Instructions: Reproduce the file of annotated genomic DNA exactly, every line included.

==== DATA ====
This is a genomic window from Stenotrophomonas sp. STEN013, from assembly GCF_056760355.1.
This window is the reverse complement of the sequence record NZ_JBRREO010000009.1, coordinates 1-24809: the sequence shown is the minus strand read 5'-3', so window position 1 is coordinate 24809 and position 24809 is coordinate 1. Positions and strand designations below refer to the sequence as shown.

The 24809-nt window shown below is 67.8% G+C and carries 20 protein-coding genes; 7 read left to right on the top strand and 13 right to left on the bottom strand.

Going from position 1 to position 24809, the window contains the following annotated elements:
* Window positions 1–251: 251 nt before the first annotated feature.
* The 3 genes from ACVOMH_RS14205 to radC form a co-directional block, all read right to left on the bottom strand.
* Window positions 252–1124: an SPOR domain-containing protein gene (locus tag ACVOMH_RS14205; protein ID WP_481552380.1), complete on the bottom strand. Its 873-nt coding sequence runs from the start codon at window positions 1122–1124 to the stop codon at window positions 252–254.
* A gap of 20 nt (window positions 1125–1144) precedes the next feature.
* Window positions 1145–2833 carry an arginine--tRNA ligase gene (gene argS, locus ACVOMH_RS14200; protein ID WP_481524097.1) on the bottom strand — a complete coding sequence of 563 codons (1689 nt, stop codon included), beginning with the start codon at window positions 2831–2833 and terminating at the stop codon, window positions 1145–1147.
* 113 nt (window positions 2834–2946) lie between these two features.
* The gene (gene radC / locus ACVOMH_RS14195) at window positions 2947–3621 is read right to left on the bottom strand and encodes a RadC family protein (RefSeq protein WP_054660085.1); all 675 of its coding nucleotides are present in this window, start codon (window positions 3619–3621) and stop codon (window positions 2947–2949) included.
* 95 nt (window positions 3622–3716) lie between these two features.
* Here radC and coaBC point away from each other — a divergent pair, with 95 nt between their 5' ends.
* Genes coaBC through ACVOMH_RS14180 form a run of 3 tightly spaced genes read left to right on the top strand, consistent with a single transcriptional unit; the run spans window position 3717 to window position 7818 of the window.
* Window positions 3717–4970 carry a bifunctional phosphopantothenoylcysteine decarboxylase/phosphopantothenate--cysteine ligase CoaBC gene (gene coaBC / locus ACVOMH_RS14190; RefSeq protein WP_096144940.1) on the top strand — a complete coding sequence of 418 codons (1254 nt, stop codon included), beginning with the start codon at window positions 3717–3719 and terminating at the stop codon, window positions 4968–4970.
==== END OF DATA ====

This is a genomic window from Stenotrophomonas sp. STEN013, from assembly GCF_056760355.1.
This window is the reverse complement of the sequence record NZ_JBRREO010000009.1, coordinates 1-24809: the sequence shown is the minus strand read 5'-3', so window position 1 is coordinate 24809 and position 24809 is coordinate 1. Positions and strand designations below refer to the sequence as shown.

The 24809-nt window shown below is 67.8% G+C and carries 20 protein-coding genes; 7 read left to right on the top strand and 13 right to left on the bottom strand.

Going from position 1 to position 24809, the window contains the following annotated elements:
* Window positions 1–251: 251 nt before the first annotated feature.
* The 3 genes from ACVOMH_RS14205 to radC form a co-directional block, all read right to left on the bottom strand.
* Window positions 252–1124: an SPOR domain-containing protein gene (locus tag ACVOMH_RS14205; protein ID WP_481552380.1), complete on the bottom strand. Its 873-nt coding sequence runs from the start codon at window positions 1122–1124 to the stop codon at window positions 252–254.
* A gap of 20 nt (window positions 1125–1144) precedes the next feature.
* Window positions 1145–2833 carry an arginine--tRNA ligase gene (gene argS, locus ACVOMH_RS14200; protein ID WP_481524097.1) on the bottom strand — a complete coding sequence of 563 codons (1689 nt, stop codon included), beginning with the start codon at window positions 2831–2833 and terminating at the stop codon, window positions 1145–1147.
* 113 nt (window positions 2834–2946) lie between these two features.
* The gene (gene radC / locus ACVOMH_RS14195) at window positions 2947–3621 is read right to left on the bottom strand and encodes a RadC family protein (RefSeq protein WP_054660085.1); all 675 of its coding nucleotides are present in this window, start codon (window positions 3619–3621) and stop codon (window positions 2947–2949) included.
* 95 nt (window positions 3622–3716) lie between these two features.
* Here radC and coaBC point away from each other — a divergent pair, with 95 nt between their 5' ends.
* Genes coaBC through ACVOMH_RS14180 form a run of 3 tightly spaced genes read left to right on the top strand, consistent with a single transcriptional unit; the run spans window position 3717 to window position 7818 of the window.
* Window positions 3717–4970 carry a bifunctional phosphopantothenoylcysteine decarboxylase/phosphopantothenate--cysteine ligase CoaBC gene (gene coaBC / locus ACVOMH_RS14190; RefSeq protein WP_096144940.1) on the top strand — a complete coding sequence of 418 codons (1254 nt, stop codon included), beginning with the start codon at window positions 3717–3719 and terminating at the stop codon, window positions 4968–4970.